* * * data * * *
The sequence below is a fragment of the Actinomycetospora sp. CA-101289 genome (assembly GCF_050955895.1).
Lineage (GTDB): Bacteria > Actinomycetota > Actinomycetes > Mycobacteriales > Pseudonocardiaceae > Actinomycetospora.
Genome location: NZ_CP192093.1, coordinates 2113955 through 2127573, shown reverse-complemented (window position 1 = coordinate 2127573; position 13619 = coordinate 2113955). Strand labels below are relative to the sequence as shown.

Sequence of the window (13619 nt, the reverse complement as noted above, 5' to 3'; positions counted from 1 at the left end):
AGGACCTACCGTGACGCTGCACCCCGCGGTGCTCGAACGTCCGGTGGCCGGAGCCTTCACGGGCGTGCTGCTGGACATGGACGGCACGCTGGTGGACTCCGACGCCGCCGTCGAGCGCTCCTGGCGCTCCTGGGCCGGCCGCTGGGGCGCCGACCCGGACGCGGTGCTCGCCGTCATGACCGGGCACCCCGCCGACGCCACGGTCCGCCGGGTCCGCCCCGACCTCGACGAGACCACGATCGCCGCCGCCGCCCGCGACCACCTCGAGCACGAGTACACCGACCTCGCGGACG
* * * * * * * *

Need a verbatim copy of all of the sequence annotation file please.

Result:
The sequence below is a fragment of the Actinomycetospora sp. CA-101289 genome (assembly GCF_050955895.1).
Lineage (GTDB): Bacteria > Actinomycetota > Actinomycetes > Mycobacteriales > Pseudonocardiaceae > Actinomycetospora.
Genome location: NZ_CP192093.1, coordinates 2113955 through 2127573, shown reverse-complemented (window position 1 = coordinate 2127573; position 13619 = coordinate 2113955). Strand labels below are relative to the sequence as shown.

Sequence of the window (13619 nt, the reverse complement as noted above, 5' to 3'; positions counted from 1 at the left end):
AGGACCTACCGTGACGCTGCACCCCGCGGTGCTCGAACGTCCGGTGGCCGGAGCCTTCACGGGCGTGCTGCTGGACATGGACGGCACGCTGGTGGACTCCGACGCCGCCGTCGAGCGCTCCTGGCGCTCCTGGGCCGGCCGCTGGGGCGCCGACCCGGACGCGGTGCTCGCCGTCATGACCGGGCACCCCGCCGACGCCACGGTCCGCCGGGTCCGCCCCGACCTCGACGAGACCACGATCGCCGCCGCCGCCCGCGACCACCTCGAGCACGAGTACACCGACCTCGCGGACG